Unfair criticisms towards dads - Parenting commission
Kaysia Kerr, head of the National Parenting Support Commission, believes that some citizens have been unfair in their criticism of fathers, declaring that there has been a steady increase in the number of men who are involved in their children's lives, contrary to what is presented in the media and elsewhere.
In an interview with The Gleaner, Kerr said that while there is still room for fathers to be more responsible, as an educator, she has seen vast improvement in this area.
"I think more men are involved (in their children's life) than what we give them credit for. They come under a lot of battering," she said.
"Sometimes, too, it's how we qualify involvement. The truth is, if I take my son to the barber shop, that is quality time. Whether I'm walking or driving, I'm spending time and being present. I think we are also seeing a difference in understanding that men are different. The way they express love might look like a ball game as opposed to the way my mom mothered me, with lots of hugs and kisses. We are not making it a gender issue, but there are some things that men are more inclined to and I think the children get that very well."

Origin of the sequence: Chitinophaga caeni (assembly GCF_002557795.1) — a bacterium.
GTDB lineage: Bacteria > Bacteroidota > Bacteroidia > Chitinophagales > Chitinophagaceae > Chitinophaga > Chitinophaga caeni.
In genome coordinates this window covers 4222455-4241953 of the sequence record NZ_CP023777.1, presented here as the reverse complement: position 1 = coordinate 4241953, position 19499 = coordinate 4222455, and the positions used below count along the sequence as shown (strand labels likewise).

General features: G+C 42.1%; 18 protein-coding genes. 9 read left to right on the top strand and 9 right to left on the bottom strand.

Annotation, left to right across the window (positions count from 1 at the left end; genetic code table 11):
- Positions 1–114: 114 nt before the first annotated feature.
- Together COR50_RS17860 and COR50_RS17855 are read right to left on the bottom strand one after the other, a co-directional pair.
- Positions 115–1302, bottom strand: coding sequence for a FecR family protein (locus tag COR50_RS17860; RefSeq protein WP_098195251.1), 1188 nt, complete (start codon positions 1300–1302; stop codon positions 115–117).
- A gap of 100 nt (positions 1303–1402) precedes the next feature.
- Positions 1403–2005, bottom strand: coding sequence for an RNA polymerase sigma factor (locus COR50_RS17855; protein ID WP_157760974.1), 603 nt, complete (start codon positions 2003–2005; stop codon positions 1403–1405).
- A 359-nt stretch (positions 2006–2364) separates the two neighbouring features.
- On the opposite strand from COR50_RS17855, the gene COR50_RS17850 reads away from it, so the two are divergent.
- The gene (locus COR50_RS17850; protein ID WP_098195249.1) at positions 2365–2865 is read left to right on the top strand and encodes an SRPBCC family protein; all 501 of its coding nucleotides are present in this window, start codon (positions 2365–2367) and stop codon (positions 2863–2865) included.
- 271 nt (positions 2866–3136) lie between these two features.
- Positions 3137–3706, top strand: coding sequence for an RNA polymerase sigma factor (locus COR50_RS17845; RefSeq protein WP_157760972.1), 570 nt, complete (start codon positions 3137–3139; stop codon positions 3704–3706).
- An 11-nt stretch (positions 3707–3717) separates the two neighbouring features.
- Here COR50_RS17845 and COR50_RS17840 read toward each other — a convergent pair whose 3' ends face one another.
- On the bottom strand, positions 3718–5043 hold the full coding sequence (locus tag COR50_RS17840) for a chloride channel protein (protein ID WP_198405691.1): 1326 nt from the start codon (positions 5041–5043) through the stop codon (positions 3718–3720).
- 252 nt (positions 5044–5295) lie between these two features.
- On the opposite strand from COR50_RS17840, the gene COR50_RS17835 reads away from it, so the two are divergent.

Kerr also said that from her observation, fathers themselves were making a concerted effort to ensure that they played their role effectively and responsibly.
"I think they have realised, whether by virtue of their own fathers being missing, what they could have been, and the impact of that neglect on their own lives. Some of them have definitely made an effort to ensure that it doesn't happen to their children."
Millenials require love and affirmation
Similarly, the Reverend Jayson Downer, president of Men of God Against Violence and Abuse, said that he is of the opinion that the term single-parent household is used loosely.
"I think what has hurt Jamaica is the fact that we have a lot of single-parent households and many of them are run by mothers, and persons run with that. But not because the mother is one that is living with the children doesn't mean that the fathers aren't playing their roles," he said.
Downer also said that while he believed that there are differences in parenting styles, both mothers and fathers must show love, affection, and give affirmation.
"It's a given that many of those who maybe were born in the '80s, or before, did not get certain shows of love and affection from their fathers for varying reasons, but one thing is certain is that this generation yearns for affection and affirmation. It's not a matter of style, but what is needed and must be delivered," he said.